I’m not pro or anti axle counters or pro or anti track circuits. But I do hate stupid designs and less than practical scheme designs.
 

edwin_m

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One downside of axle counters is you don't get a warning on a broken rail that track circuited systems give so need more frequent ultrasonic testing to detect potential failures. However, more than offsets the reliability that axle counters bring and in DC areas its massively simplifies traction return cabling and removal of impedance bonds all potential sources of failure.
Another downside is that traincrew can't use track circuit clips to protect the adjacent line in the even of an accident such as derailing foul of it. The Stoke re-signalling, one of the first to use axle counters widely, had phones every few hundred metres in the cess as an alternative means of stopping trains in emergency. But I guess the advent of universal GSM-R with the emergency stop button is now considered enough to make that unnecessary, as it should stop other trains far more quickly than getting down to the track and applying a clip.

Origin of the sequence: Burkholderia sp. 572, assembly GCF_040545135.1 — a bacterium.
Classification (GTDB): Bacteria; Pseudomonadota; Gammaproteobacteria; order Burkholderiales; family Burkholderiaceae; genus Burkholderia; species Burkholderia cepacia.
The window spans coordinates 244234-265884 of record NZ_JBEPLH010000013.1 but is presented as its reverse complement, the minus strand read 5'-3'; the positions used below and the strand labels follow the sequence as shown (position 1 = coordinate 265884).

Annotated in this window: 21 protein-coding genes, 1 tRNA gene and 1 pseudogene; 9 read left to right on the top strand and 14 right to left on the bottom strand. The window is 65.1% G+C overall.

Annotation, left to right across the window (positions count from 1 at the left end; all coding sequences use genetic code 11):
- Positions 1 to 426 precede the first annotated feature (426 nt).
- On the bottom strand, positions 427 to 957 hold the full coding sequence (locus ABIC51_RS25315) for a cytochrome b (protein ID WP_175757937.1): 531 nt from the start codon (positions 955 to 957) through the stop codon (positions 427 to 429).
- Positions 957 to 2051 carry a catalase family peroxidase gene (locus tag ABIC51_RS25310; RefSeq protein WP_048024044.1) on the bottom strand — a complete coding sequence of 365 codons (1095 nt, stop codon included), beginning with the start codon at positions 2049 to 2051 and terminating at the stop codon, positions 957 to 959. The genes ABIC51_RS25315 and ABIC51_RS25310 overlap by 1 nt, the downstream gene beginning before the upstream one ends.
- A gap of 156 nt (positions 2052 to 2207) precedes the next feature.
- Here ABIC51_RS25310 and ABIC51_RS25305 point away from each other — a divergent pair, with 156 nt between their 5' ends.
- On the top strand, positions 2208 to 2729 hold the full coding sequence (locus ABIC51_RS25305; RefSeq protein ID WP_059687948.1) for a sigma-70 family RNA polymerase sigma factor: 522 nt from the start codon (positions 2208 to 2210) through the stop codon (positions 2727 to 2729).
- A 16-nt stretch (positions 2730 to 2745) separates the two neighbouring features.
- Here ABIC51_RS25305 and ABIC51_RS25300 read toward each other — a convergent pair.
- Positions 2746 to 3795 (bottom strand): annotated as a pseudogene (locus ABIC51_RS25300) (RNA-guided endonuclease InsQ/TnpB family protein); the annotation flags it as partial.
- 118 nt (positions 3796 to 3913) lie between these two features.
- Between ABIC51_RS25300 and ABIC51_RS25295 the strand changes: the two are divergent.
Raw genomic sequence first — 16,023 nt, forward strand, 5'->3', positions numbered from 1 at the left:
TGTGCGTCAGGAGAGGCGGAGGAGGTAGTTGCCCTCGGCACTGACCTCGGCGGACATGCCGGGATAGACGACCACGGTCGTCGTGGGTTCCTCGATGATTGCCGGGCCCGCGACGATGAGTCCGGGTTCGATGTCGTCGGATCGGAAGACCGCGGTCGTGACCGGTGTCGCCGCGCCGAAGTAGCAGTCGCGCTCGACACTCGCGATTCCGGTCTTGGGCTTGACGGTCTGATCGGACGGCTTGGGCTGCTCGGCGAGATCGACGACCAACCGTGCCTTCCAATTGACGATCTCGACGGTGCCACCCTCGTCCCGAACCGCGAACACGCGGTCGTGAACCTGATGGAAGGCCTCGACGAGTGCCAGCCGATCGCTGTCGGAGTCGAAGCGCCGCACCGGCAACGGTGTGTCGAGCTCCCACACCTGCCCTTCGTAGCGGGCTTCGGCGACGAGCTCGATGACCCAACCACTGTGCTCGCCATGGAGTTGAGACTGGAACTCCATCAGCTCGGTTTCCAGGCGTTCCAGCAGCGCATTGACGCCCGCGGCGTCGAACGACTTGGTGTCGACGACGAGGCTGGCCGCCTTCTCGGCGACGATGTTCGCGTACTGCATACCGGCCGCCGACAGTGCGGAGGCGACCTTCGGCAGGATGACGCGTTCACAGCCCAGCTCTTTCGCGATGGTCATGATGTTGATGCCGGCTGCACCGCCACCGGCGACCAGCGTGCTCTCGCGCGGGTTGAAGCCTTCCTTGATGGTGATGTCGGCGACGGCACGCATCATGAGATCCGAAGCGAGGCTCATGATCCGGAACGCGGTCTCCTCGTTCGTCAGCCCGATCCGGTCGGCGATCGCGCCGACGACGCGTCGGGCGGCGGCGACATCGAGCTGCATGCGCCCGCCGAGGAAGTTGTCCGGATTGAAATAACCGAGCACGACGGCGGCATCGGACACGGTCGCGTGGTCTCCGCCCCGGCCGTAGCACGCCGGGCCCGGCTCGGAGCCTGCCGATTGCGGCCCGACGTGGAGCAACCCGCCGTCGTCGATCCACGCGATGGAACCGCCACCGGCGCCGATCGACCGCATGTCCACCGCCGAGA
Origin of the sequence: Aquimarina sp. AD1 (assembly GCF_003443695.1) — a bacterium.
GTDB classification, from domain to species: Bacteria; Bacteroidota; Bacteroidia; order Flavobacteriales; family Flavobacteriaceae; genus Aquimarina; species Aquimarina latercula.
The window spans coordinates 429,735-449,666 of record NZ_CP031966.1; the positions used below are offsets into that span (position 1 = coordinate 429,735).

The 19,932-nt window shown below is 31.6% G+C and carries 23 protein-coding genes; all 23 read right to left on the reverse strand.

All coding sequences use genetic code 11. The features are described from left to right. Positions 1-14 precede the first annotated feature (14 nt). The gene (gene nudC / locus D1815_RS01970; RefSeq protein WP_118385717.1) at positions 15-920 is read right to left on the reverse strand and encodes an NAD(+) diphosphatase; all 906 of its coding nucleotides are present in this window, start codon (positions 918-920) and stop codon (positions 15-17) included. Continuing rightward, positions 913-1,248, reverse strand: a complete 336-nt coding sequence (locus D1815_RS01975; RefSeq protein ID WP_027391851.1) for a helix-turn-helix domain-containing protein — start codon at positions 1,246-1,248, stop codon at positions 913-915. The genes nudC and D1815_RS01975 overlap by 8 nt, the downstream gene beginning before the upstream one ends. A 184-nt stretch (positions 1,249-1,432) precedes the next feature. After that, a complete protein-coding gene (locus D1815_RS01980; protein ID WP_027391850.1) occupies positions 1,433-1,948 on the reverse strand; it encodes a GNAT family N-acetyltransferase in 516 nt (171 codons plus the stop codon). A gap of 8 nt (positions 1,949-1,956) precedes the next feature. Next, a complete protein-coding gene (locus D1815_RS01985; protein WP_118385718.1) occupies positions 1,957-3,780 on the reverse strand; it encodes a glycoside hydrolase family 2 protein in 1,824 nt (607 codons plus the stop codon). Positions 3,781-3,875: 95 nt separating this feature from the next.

I recall reading the Newark flat crossing uses axle counters, possibly only on the east-west leg. I guess this is because of the difficulty of putting insulated joints in the four-foot of the crossings.
 

Bald Rick

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One downside of axle counters is you don't get a warning on a broken rail that track circuited systems give so need more frequent ultrasonic testing to detect potential failures. However, more than offsets the reliability that axle counters bring and in DC areas its massively simplifies traction return cabling and removal of impedance bonds all potential sources of failure.

Although, in track circuited areas only something like 20% of broken rails are picked up by track circuits. As you know, not all broken rails are a full clean break with an air gap, and not all track circuits cover both rails.